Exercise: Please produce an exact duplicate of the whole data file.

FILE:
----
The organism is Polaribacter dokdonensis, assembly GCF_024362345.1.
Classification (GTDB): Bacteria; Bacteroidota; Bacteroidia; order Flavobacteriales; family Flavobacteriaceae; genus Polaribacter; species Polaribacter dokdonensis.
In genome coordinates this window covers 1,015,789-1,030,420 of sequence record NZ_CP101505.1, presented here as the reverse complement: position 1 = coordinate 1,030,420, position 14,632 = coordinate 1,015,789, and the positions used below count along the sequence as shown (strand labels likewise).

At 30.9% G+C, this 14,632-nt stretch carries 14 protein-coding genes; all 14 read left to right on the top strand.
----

The organism is Polaribacter dokdonensis, assembly GCF_024362345.1.
Classification (GTDB): Bacteria; Bacteroidota; Bacteroidia; order Flavobacteriales; family Flavobacteriaceae; genus Polaribacter; species Polaribacter dokdonensis.
In genome coordinates this window covers 1,015,789-1,030,420 of sequence record NZ_CP101505.1, presented here as the reverse complement: position 1 = coordinate 1,030,420, position 14,632 = coordinate 1,015,789, and the positions used below count along the sequence as shown (strand labels likewise).

At 30.9% G+C, this 14,632-nt stretch carries 14 protein-coding genes; all 14 read left to right on the top strand.